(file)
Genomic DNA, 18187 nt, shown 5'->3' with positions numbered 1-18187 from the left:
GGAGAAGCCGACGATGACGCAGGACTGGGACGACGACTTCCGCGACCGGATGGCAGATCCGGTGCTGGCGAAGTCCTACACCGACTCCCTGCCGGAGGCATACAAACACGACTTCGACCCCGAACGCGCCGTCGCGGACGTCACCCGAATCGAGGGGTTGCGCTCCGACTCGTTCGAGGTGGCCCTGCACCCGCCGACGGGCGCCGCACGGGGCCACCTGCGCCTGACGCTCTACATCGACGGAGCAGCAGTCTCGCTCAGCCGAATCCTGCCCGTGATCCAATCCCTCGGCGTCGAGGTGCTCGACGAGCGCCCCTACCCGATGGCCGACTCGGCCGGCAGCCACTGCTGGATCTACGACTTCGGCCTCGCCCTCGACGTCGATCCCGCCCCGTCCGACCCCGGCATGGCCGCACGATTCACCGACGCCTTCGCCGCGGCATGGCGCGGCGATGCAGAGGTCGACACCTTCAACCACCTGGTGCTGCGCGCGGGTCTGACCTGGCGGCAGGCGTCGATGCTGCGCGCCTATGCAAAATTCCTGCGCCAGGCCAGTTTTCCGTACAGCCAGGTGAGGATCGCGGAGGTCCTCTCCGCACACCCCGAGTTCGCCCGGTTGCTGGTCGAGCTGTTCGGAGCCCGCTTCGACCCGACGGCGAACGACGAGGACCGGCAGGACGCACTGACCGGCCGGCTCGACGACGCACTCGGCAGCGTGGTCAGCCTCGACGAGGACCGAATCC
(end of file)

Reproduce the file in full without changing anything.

Genomic DNA, 18187 nt, shown 5'->3' with positions numbered 1-18187 from the left:
GGAGAAGCCGACGATGACGCAGGACTGGGACGACGACTTCCGCGACCGGATGGCAGATCCGGTGCTGGCGAAGTCCTACACCGACTCCCTGCCGGAGGCATACAAACACGACTTCGACCCCGAACGCGCCGTCGCGGACGTCACCCGAATCGAGGGGTTGCGCTCCGACTCGTTCGAGGTGGCCCTGCACCCGCCGACGGGCGCCGCACGGGGCCACCTGCGCCTGACGCTCTACATCGACGGAGCAGCAGTCTCGCTCAGCCGAATCCTGCCCGTGATCCAATCCCTCGGCGTCGAGGTGCTCGACGAGCGCCCCTACCCGATGGCCGACTCGGCCGGCAGCCACTGCTGGATCTACGACTTCGGCCTCGCCCTCGACGTCGATCCCGCCCCGTCCGACCCCGGCATGGCCGCACGATTCACCGACGCCTTCGCCGCGGCATGGCGCGGCGATGCAGAGGTCGACACCTTCAACCACCTGGTGCTGCGCGCGGGTCTGACCTGGCGGCAGGCGTCGATGCTGCGCGCCTATGCAAAATTCCTGCGCCAGGCCAGTTTTCCGTACAGCCAGGTGAGGATCGCGGAGGTCCTCTCCGCACACCCCGAGTTCGCCCGGTTGCTGGTCGAGCTGTTCGGAGCCCGCTTCGACCCGACGGCGAACGACGAGGACCGGCAGGACGCACTGACCGGCCGGCTCGACGACGCACTCGGCAGCGTGGTCAGCCTCGACGAGGACCGAATCC